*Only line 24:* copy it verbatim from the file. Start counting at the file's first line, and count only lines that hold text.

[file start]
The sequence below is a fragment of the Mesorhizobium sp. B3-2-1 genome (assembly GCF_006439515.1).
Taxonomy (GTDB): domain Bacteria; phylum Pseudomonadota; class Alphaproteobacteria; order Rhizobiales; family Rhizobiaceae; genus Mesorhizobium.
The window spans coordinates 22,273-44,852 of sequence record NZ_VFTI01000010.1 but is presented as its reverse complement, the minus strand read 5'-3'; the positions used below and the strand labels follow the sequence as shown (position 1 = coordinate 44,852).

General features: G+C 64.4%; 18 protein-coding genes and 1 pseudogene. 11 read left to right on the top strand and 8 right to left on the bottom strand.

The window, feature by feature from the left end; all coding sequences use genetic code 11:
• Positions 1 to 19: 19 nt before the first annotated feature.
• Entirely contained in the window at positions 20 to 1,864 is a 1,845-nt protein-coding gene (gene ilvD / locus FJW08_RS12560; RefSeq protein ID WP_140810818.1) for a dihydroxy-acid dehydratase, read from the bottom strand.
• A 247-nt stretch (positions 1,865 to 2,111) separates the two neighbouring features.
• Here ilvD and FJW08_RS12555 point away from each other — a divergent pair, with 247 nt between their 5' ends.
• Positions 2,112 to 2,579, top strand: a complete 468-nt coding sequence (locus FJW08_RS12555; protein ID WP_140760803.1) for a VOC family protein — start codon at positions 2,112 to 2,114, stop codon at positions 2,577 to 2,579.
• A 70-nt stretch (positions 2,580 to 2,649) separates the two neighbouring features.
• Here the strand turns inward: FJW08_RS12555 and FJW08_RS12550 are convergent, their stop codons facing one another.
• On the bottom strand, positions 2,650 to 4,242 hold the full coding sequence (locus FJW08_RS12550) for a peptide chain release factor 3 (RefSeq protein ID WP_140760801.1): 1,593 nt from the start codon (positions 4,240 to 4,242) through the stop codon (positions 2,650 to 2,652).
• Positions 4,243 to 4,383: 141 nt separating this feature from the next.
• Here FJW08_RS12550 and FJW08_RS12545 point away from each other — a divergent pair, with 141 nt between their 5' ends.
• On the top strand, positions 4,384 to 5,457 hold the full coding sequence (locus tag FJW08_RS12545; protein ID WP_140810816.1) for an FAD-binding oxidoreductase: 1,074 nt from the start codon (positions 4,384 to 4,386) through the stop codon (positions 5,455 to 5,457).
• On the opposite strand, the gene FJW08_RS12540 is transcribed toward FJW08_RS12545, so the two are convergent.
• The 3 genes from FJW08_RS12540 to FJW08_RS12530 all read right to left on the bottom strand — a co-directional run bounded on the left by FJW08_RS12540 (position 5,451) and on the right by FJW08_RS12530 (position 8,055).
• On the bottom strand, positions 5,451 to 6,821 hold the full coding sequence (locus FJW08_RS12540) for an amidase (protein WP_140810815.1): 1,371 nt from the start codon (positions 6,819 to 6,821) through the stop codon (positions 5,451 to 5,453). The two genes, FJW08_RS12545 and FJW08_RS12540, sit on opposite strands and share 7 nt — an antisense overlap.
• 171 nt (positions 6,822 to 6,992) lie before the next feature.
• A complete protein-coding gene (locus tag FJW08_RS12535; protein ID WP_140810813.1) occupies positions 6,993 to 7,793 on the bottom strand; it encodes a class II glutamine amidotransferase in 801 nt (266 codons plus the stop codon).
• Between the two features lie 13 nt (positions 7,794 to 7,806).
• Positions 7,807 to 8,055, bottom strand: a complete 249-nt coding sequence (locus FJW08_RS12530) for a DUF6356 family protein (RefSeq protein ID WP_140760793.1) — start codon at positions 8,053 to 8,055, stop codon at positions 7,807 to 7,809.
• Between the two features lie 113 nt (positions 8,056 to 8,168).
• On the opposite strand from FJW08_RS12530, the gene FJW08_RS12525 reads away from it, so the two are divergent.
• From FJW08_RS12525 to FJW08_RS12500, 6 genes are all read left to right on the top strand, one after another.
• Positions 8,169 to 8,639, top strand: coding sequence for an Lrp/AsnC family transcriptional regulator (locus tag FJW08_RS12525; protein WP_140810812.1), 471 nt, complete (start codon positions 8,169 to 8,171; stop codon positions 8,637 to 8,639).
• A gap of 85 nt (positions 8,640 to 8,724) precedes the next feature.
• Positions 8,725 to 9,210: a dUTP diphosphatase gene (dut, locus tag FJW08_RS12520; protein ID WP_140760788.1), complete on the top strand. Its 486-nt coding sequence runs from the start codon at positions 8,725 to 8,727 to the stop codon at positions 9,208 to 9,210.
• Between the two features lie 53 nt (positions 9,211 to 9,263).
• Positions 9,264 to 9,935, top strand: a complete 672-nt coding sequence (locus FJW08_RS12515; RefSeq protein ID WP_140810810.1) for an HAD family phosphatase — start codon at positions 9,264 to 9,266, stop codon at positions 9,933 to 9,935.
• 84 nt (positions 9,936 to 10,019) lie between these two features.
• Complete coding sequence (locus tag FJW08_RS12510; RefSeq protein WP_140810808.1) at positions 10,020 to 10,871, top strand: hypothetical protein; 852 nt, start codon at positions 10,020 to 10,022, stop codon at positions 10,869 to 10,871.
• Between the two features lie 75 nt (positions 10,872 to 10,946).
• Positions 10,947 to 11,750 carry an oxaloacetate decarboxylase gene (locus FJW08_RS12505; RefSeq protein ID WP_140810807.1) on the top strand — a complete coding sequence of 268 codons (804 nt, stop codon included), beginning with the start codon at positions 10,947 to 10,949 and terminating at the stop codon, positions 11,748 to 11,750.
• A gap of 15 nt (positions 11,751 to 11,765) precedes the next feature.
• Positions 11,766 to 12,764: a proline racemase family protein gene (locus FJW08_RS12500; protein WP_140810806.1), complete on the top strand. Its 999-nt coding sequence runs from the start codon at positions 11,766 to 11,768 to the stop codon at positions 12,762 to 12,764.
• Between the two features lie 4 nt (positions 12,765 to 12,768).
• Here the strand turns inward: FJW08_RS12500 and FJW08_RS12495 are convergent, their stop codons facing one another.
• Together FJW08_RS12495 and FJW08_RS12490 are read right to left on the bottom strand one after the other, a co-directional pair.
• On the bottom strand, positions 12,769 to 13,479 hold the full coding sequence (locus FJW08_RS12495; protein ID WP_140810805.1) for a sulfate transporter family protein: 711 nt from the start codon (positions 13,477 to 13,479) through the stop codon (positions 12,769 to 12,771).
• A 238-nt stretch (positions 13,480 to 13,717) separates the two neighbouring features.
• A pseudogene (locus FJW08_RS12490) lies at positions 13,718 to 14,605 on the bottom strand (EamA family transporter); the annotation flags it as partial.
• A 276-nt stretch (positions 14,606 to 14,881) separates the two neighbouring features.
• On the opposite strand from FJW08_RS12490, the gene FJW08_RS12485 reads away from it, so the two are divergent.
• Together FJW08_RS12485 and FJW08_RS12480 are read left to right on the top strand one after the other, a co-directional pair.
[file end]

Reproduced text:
• Between the two features lie 113 nt (positions 8,056 to 8,168).